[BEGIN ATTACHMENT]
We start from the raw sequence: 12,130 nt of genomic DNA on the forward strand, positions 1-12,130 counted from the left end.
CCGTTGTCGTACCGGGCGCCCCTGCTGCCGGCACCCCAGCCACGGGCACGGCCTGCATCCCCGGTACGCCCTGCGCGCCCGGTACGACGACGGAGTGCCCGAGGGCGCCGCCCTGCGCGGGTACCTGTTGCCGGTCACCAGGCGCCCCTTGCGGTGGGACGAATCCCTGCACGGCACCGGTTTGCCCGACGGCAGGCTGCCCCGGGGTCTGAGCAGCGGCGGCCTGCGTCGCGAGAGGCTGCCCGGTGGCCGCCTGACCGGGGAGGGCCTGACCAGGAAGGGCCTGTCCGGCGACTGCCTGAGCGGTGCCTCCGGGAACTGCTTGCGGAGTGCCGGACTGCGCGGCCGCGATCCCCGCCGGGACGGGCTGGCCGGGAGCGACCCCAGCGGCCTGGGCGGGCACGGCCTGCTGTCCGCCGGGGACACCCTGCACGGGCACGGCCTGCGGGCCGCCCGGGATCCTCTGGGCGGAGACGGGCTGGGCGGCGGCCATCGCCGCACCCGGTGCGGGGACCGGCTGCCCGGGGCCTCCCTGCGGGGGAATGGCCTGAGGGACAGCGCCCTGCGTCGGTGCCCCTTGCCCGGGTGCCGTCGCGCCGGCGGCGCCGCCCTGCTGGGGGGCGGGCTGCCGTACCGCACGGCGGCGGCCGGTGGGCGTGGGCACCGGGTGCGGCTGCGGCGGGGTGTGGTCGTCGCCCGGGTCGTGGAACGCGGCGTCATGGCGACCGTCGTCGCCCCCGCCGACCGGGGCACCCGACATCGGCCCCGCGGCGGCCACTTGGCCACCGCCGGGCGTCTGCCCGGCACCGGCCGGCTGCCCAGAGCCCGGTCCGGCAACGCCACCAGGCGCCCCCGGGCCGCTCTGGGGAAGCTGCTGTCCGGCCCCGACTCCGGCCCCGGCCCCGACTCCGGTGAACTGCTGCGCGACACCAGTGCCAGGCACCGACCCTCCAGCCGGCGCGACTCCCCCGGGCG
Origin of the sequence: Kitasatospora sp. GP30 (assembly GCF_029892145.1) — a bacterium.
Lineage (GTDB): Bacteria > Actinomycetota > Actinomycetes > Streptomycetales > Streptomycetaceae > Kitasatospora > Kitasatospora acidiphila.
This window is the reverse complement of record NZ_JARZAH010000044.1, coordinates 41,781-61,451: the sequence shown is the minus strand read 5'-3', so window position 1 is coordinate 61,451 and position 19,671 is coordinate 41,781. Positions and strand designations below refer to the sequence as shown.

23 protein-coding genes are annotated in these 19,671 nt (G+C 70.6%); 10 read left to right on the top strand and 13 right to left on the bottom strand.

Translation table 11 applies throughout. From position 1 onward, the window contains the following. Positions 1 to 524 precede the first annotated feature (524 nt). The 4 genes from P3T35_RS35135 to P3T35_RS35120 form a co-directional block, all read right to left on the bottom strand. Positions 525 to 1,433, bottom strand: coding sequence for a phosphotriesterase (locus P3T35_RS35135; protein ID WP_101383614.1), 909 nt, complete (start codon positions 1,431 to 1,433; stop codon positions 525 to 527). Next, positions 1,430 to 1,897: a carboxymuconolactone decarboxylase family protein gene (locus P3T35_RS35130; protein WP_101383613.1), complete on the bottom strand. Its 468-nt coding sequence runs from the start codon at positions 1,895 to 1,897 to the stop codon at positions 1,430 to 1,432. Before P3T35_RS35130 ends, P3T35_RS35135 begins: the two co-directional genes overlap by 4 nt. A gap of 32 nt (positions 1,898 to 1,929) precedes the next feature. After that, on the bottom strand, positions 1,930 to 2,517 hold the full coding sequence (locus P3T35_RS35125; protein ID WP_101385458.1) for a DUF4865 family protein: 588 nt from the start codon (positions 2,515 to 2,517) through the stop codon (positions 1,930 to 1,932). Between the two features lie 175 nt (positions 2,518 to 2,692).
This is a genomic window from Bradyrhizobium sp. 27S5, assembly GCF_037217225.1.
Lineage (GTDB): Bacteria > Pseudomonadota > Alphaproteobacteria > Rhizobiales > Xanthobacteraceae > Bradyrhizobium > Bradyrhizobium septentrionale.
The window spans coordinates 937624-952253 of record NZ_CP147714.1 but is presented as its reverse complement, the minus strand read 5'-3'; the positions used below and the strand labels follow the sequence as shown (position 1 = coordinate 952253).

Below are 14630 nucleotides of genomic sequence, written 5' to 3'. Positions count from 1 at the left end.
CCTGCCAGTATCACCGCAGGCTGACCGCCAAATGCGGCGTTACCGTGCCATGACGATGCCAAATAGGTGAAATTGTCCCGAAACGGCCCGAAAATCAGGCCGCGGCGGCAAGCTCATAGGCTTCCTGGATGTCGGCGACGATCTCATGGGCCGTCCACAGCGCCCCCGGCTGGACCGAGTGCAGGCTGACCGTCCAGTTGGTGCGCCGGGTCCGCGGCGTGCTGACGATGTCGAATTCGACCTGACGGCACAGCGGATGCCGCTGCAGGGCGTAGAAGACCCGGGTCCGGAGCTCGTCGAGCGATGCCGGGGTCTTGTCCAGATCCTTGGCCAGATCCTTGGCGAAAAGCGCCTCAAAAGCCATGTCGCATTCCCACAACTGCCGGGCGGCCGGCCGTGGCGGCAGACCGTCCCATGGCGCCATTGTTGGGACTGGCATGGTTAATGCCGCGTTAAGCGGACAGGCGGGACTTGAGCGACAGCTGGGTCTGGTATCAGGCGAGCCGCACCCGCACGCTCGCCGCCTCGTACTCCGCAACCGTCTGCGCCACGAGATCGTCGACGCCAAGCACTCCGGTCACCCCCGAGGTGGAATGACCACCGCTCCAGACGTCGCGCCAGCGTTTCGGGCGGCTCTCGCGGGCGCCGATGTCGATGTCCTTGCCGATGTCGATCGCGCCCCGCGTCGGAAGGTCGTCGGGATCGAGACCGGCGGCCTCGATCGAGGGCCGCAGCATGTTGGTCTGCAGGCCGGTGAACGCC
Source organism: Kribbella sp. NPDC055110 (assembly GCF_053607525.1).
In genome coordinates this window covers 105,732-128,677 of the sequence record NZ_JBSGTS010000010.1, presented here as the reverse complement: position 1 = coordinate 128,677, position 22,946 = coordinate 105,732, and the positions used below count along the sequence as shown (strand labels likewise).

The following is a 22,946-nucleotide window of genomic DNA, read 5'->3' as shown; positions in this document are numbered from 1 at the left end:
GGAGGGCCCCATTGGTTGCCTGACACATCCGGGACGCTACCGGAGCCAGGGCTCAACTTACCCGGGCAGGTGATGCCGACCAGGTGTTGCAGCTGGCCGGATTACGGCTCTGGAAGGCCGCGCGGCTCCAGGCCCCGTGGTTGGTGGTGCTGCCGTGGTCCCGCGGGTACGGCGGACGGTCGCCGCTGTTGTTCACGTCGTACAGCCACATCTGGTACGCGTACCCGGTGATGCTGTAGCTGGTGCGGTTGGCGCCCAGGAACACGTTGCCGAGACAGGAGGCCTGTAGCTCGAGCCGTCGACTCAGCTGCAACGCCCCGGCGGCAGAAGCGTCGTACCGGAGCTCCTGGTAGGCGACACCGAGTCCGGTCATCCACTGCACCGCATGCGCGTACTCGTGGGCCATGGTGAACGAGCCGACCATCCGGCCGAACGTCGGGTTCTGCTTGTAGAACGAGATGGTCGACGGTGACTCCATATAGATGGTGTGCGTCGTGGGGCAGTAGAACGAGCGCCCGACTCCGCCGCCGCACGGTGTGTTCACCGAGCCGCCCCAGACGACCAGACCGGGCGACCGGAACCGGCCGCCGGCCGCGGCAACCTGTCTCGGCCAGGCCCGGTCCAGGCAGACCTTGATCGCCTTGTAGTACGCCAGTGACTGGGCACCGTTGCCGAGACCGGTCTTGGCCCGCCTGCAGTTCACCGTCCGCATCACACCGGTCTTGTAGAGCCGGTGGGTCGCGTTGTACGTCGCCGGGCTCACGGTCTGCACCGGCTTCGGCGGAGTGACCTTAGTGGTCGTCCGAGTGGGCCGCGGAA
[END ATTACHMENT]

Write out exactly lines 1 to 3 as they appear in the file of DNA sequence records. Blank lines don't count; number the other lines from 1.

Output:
We start from the raw sequence: 12,130 nt of genomic DNA on the forward strand, positions 1-12,130 counted from the left end.
CCGTTGTCGTACCGGGCGCCCCTGCTGCCGGCACCCCAGCCACGGGCACGGCCTGCATCCCCGGTACGCCCTGCGCGCCCGGTACGACGACGGAGTGCCCGAGGGCGCCGCCCTGCGCGGGTACCTGTTGCCGGTCACCAGGCGCCCCTTGCGGTGGGACGAATCCCTGCACGGCACCGGTTTGCCCGACGGCAGGCTGCCCCGGGGTCTGAGCAGCGGCGGCCTGCGTCGCGAGAGGCTGCCCGGTGGCCGCCTGACCGGGGAGGGCCTGACCAGGAAGGGCCTGTCCGGCGACTGCCTGAGCGGTGCCTCCGGGAACTGCTTGCGGAGTGCCGGACTGCGCGGCCGCGATCCCCGCCGGGACGGGCTGGCCGGGAGCGACCCCAGCGGCCTGGGCGGGCACGGCCTGCTGTCCGCCGGGGACACCCTGCACGGGCACGGCCTGCGGGCCGCCCGGGATCCTCTGGGCGGAGACGGGCTGGGCGGCGGCCATCGCCGCACCCGGTGCGGGGACCGGCTGCCCGGGGCCTCCCTGCGGGGGAATGGCCTGAGGGACAGCGCCCTGCGTCGGTGCCCCTTGCCCGGGTGCCGTCGCGCCGGCGGCGCCGCCCTGCTGGGGGGCGGGCTGCCGTACCGCACGGCGGCGGCCGGTGGGCGTGGGCACCGGGTGCGGCTGCGGCGGGGTGTGGTCGTCGCCCGGGTCGTGGAACGCGGCGTCATGGCGACCGTCGTCGCCCCCGCCGACCGGGGCACCCGACATCGGCCCCGCGGCGGCCACTTGGCCACCGCCGGGCGTCTGCCCGGCACCGGCCGGCTGCCCAGAGCCCGGTCCGGCAACGCCACCAGGCGCCCCCGGGCCGCTCTGGGGAAGCTGCTGTCCGGCCCCGACTCCGGCCCCGGCCCCGACTCCGGTGAACTGCTGCGCGACACCAGTGCCAGGCACCGACCCTCCAGCCGGCGCGACTCCCCCGGGCG
Origin of the sequence: Kitasatospora sp. GP30 (assembly GCF_029892145.1) — a bacterium.